This carpet, with its pictorial depiction of trees, birds, and animals, is conceived like a textile with a repeat design in which each unit reverses the direction of the preceding one. The ibexes, Chinese mythological beasts called qilins, and animals in combat, are derived from Safavid Persian art, as is the border design of cartouches and star-shaped medallions with cloud bands. The palm tree, however, is a very Indian feature, as is the generally naturalistic drawing of the flora and fauna and the bright red color of the field. The relationship to Persian carpet design dates this example to the early Mughal period, soon after the first carpet workshops were established by the emperor Akbar in Lahore, Agra, and Fatehpur Sikri.
Although the advent of carpet weaving in India predates his reign, it was the Mughal emperor Akbar (r. 1556–1605) who established imperial workshops for carpets, as well as a pattern of royal patronage. Carpet workshops were set up first at Fatehpur Sikri, the imperial capital only from 1571 to 1585, then at Lahore and Agra, and then, before 1640, at Kashmir. Not all Indian carpets surviving from these early times necessarily suggest imperial manufacture, so commercial workshops must also have been in full production. Masters and workmen, many undoubtedly Iranian, are known to have come to India to help establish the workshops, and Persian carpets also clearly continued to be imported despite the high quality of local production.
It should not be surprising, then, that this large carpet, representing production dating from late in the reign of Akbar, displays strong Persian influence. The most popular Persian convention was the symmetrical arrangement of scrolling vines with blossoms and leaves, but another approach was the use of pictorial patterns similar to those produced for paintings in royal manuscripts (the two conventions are combined in some examples). The field pattern here combines animals, birds, and vegetation in a pictorial way, that is, they are meant to be seen from one direction and without the matrix of a vine-scroll pattern to connect everything. Pictorial designs can be found in Persian carpets in a few examples of the small "Kashan" rugs and even more in a couple of pieces of the "Sanguszko" group; direct contact of some sort is also implied by the use of certain colors. Counterparts of several animals represented here may be seen in one of the Museum’s Persian rugs (no. 14.40.721), notably the leaping ibex, the combat between lion and ibex, and the leaping lion. Flames at the shoulders, indicating supernatural qualities, betray the ultimate Chinese origin of some of these figures, as transmitted to Iran in preceding centuries.
In many respects, however, this carpet is unmistakably Indian. In terms of structure, the cotton warps are eight-ply instead of the four-ply typically found in Persian carpets. As for color, the palette has a brightness, especially in the red, lacking in most Persian pieces, and there is a heavy use of ton-sur-ton coloring, juxtaposing similar colors such as red and pink, light and dark blue, and ocher and beige or off-white. The interlocking compartment design of the main border is related to borders found in Persian carpets (see MMA no. 1978.550), but here it takes a particularly Indian form in its geometricized compartments and the particular silhouette effect of the un-outlined red palmettes and vines set against the white ground. And the palm trees strike an Indian chord. As large as this carpet is, far larger ones are known to have come from Indian looms, including a pair of mid-seventeenth-century audience carpets, each about sixty-three feet long (approximately 19 meters).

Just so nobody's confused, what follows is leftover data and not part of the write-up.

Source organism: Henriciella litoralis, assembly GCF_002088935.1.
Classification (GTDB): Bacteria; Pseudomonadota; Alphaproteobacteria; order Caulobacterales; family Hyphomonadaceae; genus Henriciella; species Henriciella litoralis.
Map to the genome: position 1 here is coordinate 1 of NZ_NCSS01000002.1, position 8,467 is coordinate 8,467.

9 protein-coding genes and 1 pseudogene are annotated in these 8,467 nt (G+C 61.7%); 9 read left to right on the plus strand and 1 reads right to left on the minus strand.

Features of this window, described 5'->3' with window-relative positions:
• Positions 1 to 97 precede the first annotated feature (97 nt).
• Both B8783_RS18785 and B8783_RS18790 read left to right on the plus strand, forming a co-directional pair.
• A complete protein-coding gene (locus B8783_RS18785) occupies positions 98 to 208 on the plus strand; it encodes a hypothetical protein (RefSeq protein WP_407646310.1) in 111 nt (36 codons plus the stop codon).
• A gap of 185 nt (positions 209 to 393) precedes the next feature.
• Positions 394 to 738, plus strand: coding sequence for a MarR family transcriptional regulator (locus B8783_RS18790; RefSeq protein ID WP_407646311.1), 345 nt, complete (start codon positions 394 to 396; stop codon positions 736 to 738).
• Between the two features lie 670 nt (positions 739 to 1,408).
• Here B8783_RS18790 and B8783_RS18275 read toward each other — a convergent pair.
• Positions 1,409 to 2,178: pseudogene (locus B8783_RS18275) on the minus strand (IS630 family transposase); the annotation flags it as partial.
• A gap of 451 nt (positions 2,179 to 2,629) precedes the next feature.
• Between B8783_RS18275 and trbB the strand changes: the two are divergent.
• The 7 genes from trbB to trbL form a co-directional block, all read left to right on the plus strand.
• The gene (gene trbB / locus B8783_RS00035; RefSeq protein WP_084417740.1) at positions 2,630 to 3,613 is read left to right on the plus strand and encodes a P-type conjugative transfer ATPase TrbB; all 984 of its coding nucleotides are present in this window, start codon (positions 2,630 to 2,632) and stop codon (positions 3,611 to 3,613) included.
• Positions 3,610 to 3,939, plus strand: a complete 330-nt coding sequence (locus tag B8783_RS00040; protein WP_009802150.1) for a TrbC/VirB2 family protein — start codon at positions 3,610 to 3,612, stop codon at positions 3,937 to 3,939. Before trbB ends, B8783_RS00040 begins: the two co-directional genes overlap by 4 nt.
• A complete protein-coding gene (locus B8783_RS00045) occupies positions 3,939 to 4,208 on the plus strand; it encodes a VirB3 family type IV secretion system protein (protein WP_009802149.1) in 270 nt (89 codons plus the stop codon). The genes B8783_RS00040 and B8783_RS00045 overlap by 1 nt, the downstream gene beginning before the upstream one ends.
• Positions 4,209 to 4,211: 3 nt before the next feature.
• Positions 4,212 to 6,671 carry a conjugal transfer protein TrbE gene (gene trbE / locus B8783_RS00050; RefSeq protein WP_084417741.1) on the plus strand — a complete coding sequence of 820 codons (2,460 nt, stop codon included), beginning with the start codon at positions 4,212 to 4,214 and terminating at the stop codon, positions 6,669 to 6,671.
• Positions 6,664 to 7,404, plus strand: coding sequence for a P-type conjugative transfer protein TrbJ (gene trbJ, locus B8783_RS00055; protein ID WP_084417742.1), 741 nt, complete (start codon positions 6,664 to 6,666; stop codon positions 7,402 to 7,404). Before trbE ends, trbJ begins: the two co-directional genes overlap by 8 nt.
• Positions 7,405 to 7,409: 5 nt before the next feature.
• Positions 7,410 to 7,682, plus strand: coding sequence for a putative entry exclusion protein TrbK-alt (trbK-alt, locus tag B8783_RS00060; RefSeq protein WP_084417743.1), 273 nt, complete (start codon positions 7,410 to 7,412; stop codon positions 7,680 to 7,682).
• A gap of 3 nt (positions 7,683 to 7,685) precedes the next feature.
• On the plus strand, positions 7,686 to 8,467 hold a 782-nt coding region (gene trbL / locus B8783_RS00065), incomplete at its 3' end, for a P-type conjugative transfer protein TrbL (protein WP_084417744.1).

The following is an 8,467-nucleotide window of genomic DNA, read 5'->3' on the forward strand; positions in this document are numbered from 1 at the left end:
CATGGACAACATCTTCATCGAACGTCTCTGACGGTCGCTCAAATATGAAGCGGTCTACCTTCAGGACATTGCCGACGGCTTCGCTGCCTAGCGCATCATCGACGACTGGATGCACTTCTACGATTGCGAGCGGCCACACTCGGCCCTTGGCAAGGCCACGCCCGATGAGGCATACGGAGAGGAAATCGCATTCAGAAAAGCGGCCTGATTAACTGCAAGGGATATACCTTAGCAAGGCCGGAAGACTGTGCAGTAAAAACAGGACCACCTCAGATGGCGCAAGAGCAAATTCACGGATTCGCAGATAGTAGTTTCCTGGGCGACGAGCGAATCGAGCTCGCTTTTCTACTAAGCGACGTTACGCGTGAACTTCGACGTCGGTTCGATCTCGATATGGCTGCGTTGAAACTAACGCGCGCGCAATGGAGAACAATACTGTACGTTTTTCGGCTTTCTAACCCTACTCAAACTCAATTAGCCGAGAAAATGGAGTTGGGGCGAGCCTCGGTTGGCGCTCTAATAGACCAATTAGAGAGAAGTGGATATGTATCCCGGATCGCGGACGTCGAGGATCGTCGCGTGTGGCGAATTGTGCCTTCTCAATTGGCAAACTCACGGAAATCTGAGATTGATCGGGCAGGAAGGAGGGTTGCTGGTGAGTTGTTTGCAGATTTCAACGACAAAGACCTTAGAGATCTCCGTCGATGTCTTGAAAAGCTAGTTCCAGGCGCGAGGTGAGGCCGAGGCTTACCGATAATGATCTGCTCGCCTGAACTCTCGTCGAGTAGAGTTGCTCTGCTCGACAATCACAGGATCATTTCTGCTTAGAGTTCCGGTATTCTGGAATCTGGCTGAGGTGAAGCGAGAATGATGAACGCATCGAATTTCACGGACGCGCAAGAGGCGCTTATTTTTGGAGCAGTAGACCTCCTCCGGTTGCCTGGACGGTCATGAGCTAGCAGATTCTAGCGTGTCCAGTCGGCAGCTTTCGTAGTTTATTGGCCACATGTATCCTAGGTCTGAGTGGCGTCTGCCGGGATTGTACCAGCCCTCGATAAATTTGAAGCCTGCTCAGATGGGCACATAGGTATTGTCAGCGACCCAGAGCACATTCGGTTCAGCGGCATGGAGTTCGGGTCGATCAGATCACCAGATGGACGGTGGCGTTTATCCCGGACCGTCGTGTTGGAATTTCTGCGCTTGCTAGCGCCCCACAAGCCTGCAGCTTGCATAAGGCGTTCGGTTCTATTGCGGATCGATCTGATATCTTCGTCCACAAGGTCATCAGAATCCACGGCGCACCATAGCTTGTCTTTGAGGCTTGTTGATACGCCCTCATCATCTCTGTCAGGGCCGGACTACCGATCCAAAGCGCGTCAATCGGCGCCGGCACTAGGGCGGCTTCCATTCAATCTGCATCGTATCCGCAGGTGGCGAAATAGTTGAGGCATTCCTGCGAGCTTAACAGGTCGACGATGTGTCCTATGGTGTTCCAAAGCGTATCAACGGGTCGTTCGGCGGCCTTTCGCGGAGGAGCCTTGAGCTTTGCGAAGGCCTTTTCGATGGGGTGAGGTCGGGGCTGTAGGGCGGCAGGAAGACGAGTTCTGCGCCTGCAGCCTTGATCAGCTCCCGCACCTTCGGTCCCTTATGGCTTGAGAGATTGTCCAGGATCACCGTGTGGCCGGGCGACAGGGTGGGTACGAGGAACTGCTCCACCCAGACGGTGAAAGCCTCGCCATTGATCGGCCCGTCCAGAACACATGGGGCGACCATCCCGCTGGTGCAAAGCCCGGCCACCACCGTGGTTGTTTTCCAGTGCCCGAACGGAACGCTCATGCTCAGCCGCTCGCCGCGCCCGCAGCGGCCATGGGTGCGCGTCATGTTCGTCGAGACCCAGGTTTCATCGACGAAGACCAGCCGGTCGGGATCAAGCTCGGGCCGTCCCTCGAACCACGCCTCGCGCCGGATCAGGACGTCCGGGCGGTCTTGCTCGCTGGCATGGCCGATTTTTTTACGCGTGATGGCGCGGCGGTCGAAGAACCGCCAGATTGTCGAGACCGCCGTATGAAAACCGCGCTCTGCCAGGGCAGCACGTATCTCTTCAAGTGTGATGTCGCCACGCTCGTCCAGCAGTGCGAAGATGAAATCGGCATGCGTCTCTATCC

Careful observation reveals a feature most unusual in a carpet—the field design consists of a pattern unit of approximately square dimension that is shown four times, each unit reversed in direction. The palm tree marks the top corner of each pattern unit. That the pattern unit at the top of the carpet was unfinished when the border was woven suggests the carpet was woven to a prescribed length. It is important to note that the use of a repeating pattern unit is a feature of draw-loom weaving (see MMA no. 52.20.12 ) because the elaborate preparation of the loom figure harness can be used again and again. But it is of no value as a labor-saving procedure in pile weaving, since all the knots still have to be tied by hand, meaning that the choice of this type of pattern was based on aesthetic preference and not on labor, time, or cost considerations.
Daniel Walker in [Ekhtiar, Soucek, Canby, and Haidar 2011]
1. Walker 1997, pp. 7, 12.
2. Abu’l Fazl ‘Allami. The A’in-i Akbari by Abu’l Fazl ‘Allami. Translated by H[enry F.] Blochmann and H[enry] S. Jarrett; edited by D[ouglas] C[raven] Phillott. 3rd ed. 3 vols. 1927–49. Calcutta, 1977, vol. 1, p. 57.
3. Walker 1997, p. 120, fig. 118.
Lady Sackville, Knole Park, Kent, England; J. Pierpont Morgan, New York (until d. 1913; his estate 1913–17; gifted to MMA)
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Ekhtiar, Maryam, Sheila R. Canby, Navina Haidar, and Priscilla P. Soucek, ed. Masterpieces from the Department of Islamic Art in The Metropolitan Museum of Art. 1st ed. ed. New York: The Metropolitan Museum of Art, 2011. no. 262, pp. 4, 372-374, ill. p. 373 (color).
Denny, Walter B. How to Read Islamic Carpets. New Haven and London: The Metropolitan Museum of Art, 2014. pp. 91-93, ill. fig. 78 (color).